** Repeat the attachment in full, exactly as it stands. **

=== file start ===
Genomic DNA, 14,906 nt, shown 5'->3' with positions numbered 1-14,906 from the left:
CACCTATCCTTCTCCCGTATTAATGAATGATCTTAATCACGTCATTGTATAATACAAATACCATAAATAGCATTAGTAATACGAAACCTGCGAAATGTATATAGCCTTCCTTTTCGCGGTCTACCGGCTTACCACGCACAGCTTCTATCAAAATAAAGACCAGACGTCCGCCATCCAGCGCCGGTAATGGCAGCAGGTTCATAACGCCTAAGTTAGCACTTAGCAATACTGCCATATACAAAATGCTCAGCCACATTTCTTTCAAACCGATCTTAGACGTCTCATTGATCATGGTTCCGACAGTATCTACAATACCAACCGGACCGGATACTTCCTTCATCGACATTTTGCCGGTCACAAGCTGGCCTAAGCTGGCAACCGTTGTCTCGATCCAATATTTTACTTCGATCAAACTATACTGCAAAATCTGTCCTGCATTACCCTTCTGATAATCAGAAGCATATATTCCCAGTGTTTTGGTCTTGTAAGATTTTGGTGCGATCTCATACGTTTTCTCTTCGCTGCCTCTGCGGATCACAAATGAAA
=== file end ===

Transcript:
Genomic DNA, 14,906 nt, shown 5'->3' with positions numbered 1-14,906 from the left:
CACCTATCCTTCTCCCGTATTAATGAATGATCTTAATCACGTCATTGTATAATACAAATACCATAAATAGCATTAGTAATACGAAACCTGCGAAATGTATATAGCCTTCCTTTTCGCGGTCTACCGGCTTACCACGCACAGCTTCTATCAAAATAAAGACCAGACGTCCGCCATCCAGCGCCGGTAATGGCAGCAGGTTCATAACGCCTAAGTTAGCACTTAGCAATACTGCCATATACAAAATGCTCAGCCACATTTCTTTCAAACCGATCTTAGACGTCTCATTGATCATGGTTCCGACAGTATCTACAATACCAACCGGACCGGATACTTCCTTCATCGACATTTTGCCGGTCACAAGCTGGCCTAAGCTGGCAACCGTTGTCTCGATCCAATATTTTACTTCGATCAAACTATACTGCAAAATCTGTCCTGCATTACCCTTCTGATAATCAGAAGCATATATTCCCAGTGTTTTGGTCTTGTAAGATTTTGGTGCGATCTCATACGTTTTCTCTTCGCTGCCTCTGCGGATCACAAATGAAA